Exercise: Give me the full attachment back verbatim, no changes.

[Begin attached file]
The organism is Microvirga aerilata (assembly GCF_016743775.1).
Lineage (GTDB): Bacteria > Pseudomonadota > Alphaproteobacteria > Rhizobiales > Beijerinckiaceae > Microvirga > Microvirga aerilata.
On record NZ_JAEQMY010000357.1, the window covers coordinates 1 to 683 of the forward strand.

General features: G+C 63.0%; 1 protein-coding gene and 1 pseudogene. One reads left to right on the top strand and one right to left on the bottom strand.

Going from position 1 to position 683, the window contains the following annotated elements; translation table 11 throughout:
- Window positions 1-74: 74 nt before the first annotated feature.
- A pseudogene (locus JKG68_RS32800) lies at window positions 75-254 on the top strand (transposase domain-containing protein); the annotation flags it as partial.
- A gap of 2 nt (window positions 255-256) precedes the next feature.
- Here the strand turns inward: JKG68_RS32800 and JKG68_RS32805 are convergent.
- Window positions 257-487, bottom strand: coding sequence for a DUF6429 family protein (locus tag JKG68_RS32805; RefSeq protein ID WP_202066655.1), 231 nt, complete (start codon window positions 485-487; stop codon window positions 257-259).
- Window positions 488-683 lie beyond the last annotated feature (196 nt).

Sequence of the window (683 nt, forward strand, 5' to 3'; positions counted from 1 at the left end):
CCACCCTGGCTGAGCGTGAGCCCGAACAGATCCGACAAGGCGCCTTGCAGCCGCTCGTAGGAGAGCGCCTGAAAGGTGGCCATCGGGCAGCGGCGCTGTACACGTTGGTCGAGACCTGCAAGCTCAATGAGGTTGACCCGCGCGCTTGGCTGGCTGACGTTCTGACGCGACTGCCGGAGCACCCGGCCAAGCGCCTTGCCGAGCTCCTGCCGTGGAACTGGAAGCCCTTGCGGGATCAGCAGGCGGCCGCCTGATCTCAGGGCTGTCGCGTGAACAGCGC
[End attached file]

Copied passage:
The organism is Microvirga aerilata (assembly GCF_016743775.1).
Lineage (GTDB): Bacteria > Pseudomonadota > Alphaproteobacteria > Rhizobiales > Beijerinckiaceae > Microvirga > Microvirga aerilata.
On record NZ_JAEQMY010000357.1, the window covers coordinates 1 to 683 of the forward strand.

General features: G+C 63.0%; 1 protein-coding gene and 1 pseudogene. One reads left to right on the top strand and one right to left on the bottom strand.

Going from position 1 to position 683, the window contains the following annotated elements; translation table 11 throughout:
- Window positions 1-74: 74 nt before the first annotated feature.
- A pseudogene (locus JKG68_RS32800) lies at window positions 75-254 on the top strand (transposase domain-containing protein); the annotation flags it as partial.
- A gap of 2 nt (window positions 255-256) precedes the next feature.
- Here the strand turns inward: JKG68_RS32800 and JKG68_RS32805 are convergent.
- Window positions 257-487, bottom strand: coding sequence for a DUF6429 family protein (locus tag JKG68_RS32805; RefSeq protein ID WP_202066655.1), 231 nt, complete (start codon window positions 485-487; stop codon window positions 257-259).
- Window positions 488-683 lie beyond the last annotated feature (196 nt).

Sequence of the window (683 nt, forward strand, 5' to 3'; positions counted from 1 at the left end):
CCACCCTGGCTGAGCGTGAGCCCGAACAGATCCGACAAGGCGCCTTGCAGCCGCTCGTAGGAGAGCGCCTGAAAGGTGGCCATCGGGCAGCGGCGCTGTACACGTTGGTCGAGACCTGCAAGCTCAATGAGGTTGACCCGCGCGCTTGGCTGGCTGACGTTCTGACGCGACTGCCGGAGCACCCGGCCAAGCGCCTTGCCGAGCTCCTGCCGTGGAACTGGAAGCCCTTGCGGGATCAGCAGGCGGCCGCCTGATCTCAGGGCTGTCGCGTGAACAGCGC